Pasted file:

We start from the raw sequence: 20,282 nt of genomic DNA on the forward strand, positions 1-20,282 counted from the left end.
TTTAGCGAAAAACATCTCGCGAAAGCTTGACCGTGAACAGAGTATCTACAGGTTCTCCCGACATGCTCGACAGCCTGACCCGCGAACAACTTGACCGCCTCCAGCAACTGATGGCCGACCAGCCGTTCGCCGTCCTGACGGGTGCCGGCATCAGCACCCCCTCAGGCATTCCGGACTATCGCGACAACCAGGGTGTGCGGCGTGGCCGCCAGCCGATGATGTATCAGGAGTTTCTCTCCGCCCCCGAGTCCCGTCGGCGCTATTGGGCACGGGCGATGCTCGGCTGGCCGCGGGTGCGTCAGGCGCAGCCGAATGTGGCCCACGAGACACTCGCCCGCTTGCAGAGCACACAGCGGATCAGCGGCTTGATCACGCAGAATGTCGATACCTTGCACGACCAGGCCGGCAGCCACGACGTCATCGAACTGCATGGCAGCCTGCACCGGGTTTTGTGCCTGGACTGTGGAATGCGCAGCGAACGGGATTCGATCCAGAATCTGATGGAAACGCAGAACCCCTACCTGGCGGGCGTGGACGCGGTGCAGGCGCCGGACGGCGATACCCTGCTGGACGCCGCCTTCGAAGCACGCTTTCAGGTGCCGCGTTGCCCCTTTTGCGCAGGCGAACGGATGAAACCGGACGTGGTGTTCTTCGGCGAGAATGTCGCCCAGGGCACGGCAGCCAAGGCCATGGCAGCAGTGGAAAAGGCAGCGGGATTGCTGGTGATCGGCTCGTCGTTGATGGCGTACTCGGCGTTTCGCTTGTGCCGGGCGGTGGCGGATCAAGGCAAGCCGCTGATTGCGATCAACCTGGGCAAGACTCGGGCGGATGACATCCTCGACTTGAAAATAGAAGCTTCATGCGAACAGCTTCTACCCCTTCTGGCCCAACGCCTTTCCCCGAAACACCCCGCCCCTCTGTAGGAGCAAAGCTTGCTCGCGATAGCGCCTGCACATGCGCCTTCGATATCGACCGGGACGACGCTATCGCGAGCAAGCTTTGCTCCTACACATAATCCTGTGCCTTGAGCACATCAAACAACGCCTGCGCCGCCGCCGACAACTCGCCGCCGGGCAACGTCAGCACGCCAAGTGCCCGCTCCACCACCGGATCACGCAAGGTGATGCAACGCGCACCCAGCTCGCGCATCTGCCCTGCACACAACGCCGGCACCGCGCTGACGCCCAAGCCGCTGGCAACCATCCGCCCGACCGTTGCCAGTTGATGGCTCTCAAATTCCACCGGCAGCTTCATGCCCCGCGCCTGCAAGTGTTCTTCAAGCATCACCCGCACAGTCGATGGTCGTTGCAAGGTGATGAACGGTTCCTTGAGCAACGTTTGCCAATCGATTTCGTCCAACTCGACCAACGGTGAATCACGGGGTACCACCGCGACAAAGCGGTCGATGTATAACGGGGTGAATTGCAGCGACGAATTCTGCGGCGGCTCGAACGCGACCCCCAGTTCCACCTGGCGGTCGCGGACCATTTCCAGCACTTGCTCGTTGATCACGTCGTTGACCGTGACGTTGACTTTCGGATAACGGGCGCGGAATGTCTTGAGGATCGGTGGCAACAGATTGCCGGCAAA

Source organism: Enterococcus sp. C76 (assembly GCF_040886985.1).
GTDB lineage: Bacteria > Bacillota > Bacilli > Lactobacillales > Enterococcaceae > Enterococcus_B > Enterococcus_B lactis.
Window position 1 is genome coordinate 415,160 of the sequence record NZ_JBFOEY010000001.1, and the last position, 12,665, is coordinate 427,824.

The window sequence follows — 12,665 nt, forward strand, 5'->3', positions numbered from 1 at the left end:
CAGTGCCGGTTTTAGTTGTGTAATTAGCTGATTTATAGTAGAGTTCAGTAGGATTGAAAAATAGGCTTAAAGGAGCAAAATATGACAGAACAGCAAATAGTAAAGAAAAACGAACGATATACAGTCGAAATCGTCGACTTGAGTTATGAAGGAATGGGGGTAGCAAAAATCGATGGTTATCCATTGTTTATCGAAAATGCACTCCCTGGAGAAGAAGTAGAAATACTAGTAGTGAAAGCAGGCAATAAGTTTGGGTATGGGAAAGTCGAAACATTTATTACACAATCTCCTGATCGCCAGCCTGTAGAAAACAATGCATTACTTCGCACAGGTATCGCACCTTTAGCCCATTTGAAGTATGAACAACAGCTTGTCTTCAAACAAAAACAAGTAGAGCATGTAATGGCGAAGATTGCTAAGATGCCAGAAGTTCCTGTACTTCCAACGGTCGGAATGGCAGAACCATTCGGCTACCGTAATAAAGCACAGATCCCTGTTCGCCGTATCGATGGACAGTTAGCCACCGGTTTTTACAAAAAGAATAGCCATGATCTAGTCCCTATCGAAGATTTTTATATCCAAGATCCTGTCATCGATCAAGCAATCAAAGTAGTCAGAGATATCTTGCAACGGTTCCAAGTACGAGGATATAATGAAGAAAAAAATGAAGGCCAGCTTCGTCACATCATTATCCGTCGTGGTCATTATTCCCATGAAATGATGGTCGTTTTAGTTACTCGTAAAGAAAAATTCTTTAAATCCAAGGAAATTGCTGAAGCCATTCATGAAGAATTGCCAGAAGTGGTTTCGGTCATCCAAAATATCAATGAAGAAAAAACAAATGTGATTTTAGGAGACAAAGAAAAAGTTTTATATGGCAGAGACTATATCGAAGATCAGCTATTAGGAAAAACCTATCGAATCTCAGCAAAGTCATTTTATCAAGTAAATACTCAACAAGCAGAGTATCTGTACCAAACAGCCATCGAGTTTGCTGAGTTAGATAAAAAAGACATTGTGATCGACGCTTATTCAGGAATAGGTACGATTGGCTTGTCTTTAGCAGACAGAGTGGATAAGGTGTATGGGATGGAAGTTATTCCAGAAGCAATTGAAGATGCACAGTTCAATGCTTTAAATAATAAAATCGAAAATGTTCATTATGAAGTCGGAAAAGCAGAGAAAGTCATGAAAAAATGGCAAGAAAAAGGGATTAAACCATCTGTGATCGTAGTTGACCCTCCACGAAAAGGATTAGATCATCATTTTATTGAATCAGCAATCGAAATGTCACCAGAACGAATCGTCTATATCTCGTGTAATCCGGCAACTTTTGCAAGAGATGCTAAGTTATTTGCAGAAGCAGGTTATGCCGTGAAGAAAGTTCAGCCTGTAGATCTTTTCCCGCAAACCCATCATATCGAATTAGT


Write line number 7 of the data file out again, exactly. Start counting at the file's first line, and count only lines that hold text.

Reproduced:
CAGTGCCGGTTTTAGTTGTGTAATTAGCTGATTTATAGTAGAGTTCAGTAGGATTGAAAAATAGGCTTAAAGGAGCAAAATATGACAGAACAGCAAATAGTAAAGAAAAACGAACGATATACAGTCGAAATCGTCGACTTGAGTTATGAAGGAATGGGGGTAGCAAAAATCGATGGTTATCCATTGTTTATCGAAAATGCACTCCCTGGAGAAGAAGTAGAAATACTAGTAGTGAAAGCAGGCAATAAGTTTGGGTATGGGAAAGTCGAAACATTTATTACACAATCTCCTGATCGCCAGCCTGTAGAAAACAATGCATTACTTCGCACAGGTATCGCACCTTTAGCCCATTTGAAGTATGAACAACAGCTTGTCTTCAAACAAAAACAAGTAGAGCATGTAATGGCGAAGATTGCTAAGATGCCAGAAGTTCCTGTACTTCCAACGGTCGGAATGGCAGAACCATTCGGCTACCGTAATAAAGCACAGATCCCTGTTCGCCGTATCGATGGACAGTTAGCCACCGGTTTTTACAAAAAGAATAGCCATGATCTAGTCCCTATCGAAGATTTTTATATCCAAGATCCTGTCATCGATCAAGCAATCAAAGTAGTCAGAGATATCTTGCAACGGTTCCAAGTACGAGGATATAATGAAGAAAAAAATGAAGGCCAGCTTCGTCACATCATTATCCGTCGTGGTCATTATTCCCATGAAATGATGGTCGTTTTAGTTACTCGTAAAGAAAAATTCTTTAAATCCAAGGAAATTGCTGAAGCCATTCATGAAGAATTGCCAGAAGTGGTTTCGGTCATCCAAAATATCAATGAAGAAAAAACAAATGTGATTTTAGGAGACAAAGAAAAAGTTTTATATGGCAGAGACTATATCGAAGATCAGCTATTAGGAAAAACCTATCGAATCTCAGCAAAGTCATTTTATCAAGTAAATACTCAACAAGCAGAGTATCTGTACCAAACAGCCATCGAGTTTGCTGAGTTAGATAAAAAAGACATTGTGATCGACGCTTATTCAGGAATAGGTACGATTGGCTTGTCTTTAGCAGACAGAGTGGATAAGGTGTATGGGATGGAAGTTATTCCAGAAGCAATTGAAGATGCACAGTTCAATGCTTTAAATAATAAAATCGAAAATGTTCATTATGAAGTCGGAAAAGCAGAGAAAGTCATGAAAAAATGGCAAGAAAAAGGGATTAAACCATCTGTGATCGTAGTTGACCCTCCACGAAAAGGATTAGATCATCATTTTATTGAATCAGCAATCGAAATGTCACCAGAACGAATCGTCTATATCTCGTGTAATCCGGCAACTTTTGCAAGAGATGCTAAGTTATTTGCAGAAGCAGGTTATGCCGTGAAGAAAGTTCAGCCTGTAGATCTTTTCCCGCAAACCCATCATATCGAATTAGT